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A Collection of Emblemes

Ancient and Moderne: Quickened VVith Metricall Illvstrations, both Morall and Divine: And disposed into Lotteries, That Instruction, and Good Counsell, may bee furthered by an Honest and Pleasant Recreation. By George Wither

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Illvstr. VII.
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Illvstr. VII.

[Foole! Dost thou hope, thine Honours, or thy Gold]

A fickle Woman wanton growne,
Preferres a Crowd, before a Crowne.

Foole! Dost thou hope, thine Honours, or thy Gold,
Shall gaine thee Love? Or, that thou hast her heart
Whose hand upon thy tempting Bayt layes hold?
Alas! fond Lover, thou deceived art.
She that with Wealth, and Titles, can be wonne,
Or woo'd with Vanities, will wavring bee;
And, when her Love, thou most dependest on,
A Fiddle-sticke shall winne her heart from thee.
To Youth and Musicke, Venus leaneth most;
And (though her hand she on the Scepter lay)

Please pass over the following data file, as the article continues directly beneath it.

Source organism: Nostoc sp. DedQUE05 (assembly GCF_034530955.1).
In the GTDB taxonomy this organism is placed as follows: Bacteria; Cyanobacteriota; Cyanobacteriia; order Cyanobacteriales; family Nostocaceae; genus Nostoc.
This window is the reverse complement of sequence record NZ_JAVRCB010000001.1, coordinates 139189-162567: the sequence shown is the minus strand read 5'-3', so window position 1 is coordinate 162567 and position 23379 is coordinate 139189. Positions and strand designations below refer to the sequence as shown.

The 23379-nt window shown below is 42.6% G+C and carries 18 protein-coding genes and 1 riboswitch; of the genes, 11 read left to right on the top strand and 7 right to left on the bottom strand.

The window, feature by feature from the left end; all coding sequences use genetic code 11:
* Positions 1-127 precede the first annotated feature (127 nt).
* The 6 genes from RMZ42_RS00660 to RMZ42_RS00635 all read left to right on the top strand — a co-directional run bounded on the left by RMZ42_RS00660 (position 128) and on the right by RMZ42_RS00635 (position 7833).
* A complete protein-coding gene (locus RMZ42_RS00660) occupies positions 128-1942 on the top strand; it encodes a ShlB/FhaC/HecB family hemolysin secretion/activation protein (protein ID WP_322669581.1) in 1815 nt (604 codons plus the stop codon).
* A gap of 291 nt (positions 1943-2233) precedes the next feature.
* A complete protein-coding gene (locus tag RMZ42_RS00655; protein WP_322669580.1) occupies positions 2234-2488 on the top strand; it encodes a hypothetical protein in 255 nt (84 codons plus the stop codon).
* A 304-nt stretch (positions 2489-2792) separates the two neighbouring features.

Let Greatnesse, of her Favours never boast:
For, Heart and Eye, are bent another way.
And lo, no glorious Purchace that Man gets,
Who hath with such poore Trifles, woo'd and wonne:
Her footing, on a Ball, his Mistresse sets,
Which in a moment slips, and she is gone.
A Woman, meerely with an Out side caught,
Or tempted with a Galliard, or a Song,
Will him forsake (whom she most lovely thought)
For Players and for Tumblers, ere't be long.
You, then, that wish your Love should ever last,
(And would enjoy Affection without changing)
Love where your Loves may worthily be plac't;
And, keepe your owne Affection, still from ranging.
Vse noble Meanes, your Longings to attaine;
Seeke equall Mindes, and well beseeming Yeares:
They are (at best) vaine Fooles, whom Follie gaine;
But, there is Blisse, where, Vertue most endeares:
And, wheresoe're, Affection shee procures,
In spight of all Temptations, it endures.